I say quality, you say kwallughteey

The perception of quality is very important to me.  You might laugh when you read the word “perception”.  I add that word, because delivering high-quality is always the status quo for me.  It is how I roll.  The only time that I do otherwise, is when I am pushed to do otherwise.  Even then, I usually perform better if I understand the reason for straying from a clear path (which in my mind, is pointed directly at quality).

You see, I may think that I am delivering the best quality that I can, but that does not mean that others will perceive things the same way.  My code might be wicked fast, or super-easy to maintain, or the pinnacle of OO purity, but if somebody else doesn’t place a value on one of those things, then all of my quality is folly (to them).  Worse still, if that person/group places a high value on something in direct opposition to those, then I am likely to deliver the opposite of quality (in their opinion).  That hurts worse than I can say.

The only ways to prevent (or later, resolve) a misalignment of this nature, is to either

  1. Get (and understand) expectations up-front.  Unfortunately, this is actually quite rare.  The reason is because it is a bunch of work and sometimes difficult to communicate (effectively).  More than that, it is the kind of work that mostly benefits you and nobody else.  Therefore, it is easily overlooked.  Conversely, it is much less work to turn this into a fun little challenge for you, called “discover the expectations”.   (It is even more exciting if the expectations tend to change, without warning).  Just think, some people complain that their jobs are boring.  Not you.  Heh.  The scavenger hunt for “expectations” begins now!  Go!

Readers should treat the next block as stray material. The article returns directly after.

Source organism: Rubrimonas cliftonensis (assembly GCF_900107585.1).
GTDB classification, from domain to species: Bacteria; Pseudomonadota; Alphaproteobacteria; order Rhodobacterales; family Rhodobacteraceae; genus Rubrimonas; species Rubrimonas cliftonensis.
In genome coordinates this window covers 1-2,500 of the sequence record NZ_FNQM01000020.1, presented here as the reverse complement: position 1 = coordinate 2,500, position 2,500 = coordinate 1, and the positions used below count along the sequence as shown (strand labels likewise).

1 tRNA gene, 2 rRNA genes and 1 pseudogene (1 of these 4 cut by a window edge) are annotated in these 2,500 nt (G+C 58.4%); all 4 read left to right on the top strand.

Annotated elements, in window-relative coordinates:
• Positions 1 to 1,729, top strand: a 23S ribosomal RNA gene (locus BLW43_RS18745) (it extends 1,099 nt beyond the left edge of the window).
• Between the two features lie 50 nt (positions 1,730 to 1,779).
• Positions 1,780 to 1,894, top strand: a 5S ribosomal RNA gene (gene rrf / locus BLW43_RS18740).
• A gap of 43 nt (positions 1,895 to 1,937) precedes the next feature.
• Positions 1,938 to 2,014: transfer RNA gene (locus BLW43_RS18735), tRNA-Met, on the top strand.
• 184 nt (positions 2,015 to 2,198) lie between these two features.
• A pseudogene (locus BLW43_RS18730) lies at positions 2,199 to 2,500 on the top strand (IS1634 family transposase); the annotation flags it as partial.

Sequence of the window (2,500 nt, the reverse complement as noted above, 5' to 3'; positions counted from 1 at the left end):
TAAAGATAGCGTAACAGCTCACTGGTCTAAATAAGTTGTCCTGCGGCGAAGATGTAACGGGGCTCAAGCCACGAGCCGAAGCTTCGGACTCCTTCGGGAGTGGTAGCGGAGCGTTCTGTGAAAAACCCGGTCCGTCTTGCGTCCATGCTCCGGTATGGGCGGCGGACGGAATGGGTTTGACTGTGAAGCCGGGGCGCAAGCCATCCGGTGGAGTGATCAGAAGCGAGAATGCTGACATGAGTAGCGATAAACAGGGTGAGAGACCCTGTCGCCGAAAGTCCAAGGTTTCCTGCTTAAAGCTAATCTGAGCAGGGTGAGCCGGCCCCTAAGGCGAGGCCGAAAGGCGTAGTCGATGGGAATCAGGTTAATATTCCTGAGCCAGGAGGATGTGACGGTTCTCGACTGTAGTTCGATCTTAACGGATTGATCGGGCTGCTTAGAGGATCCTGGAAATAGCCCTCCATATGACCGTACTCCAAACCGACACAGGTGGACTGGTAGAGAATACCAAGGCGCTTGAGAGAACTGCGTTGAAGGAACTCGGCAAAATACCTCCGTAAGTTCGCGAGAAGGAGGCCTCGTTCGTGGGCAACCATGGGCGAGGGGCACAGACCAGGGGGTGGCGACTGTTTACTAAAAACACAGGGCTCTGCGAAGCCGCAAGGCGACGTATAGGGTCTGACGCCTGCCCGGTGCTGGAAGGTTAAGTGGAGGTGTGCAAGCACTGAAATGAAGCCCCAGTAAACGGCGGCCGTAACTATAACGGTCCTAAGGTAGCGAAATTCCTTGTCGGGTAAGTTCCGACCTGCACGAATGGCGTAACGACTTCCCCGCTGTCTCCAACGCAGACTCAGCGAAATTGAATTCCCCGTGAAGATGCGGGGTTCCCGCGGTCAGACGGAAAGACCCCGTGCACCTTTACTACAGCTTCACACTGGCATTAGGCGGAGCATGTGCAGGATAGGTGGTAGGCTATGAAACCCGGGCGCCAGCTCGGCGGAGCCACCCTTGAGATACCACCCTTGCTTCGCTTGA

2. If you don’t receive clear and concise expectations up-front, then you can braille your way into them by soliciting and receiving accurate feedback.  The down-side to this approach is that it starts with you doing something (anything) and then asking for feedback.  Then adjust as necessary.  As you can imagine, if you are completely off-base, this can start out a little ugly.  So, the sooner you get accurate feedback, the sooner you can adjust and get the ugliness behind you.  Which means you probably want to minimize the time spent, doing the wrong thing.  Clearly, that is bad.  You want good.  Asap.
     
    …Some people think there is a third option
  3. Set the expectations, up-front.  It can make your job easier, if the boss buys into it.  However, it can turn around, to bite you as well.  The reason that this can go bad is because people tend to forget stuff pretty easily.  Which means, if they already had expectations but didn’t voice them to you, they are likely to return back to their own expectations (not the ones that were set by you).  So, if you choose to set expectations, then you will need to also maintain them, periodically.  This still might lead towards #2, if the expectations tend to stray from your original understanding of them.

Of these, #2 is your most likely scenario.  Some might say that it is unavoidable.  The fundamental reasons are because: communication is hard and things change. (in six words or less)

So, when you are going for quality (or however, you want to say it), you want to make sure that you are clear on what that means.

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About Tim Golisch

I'm a geek. I do geeky things.
This entry was posted in IT Psychology, Professionalism and tagged , , . Bookmark the permalink.

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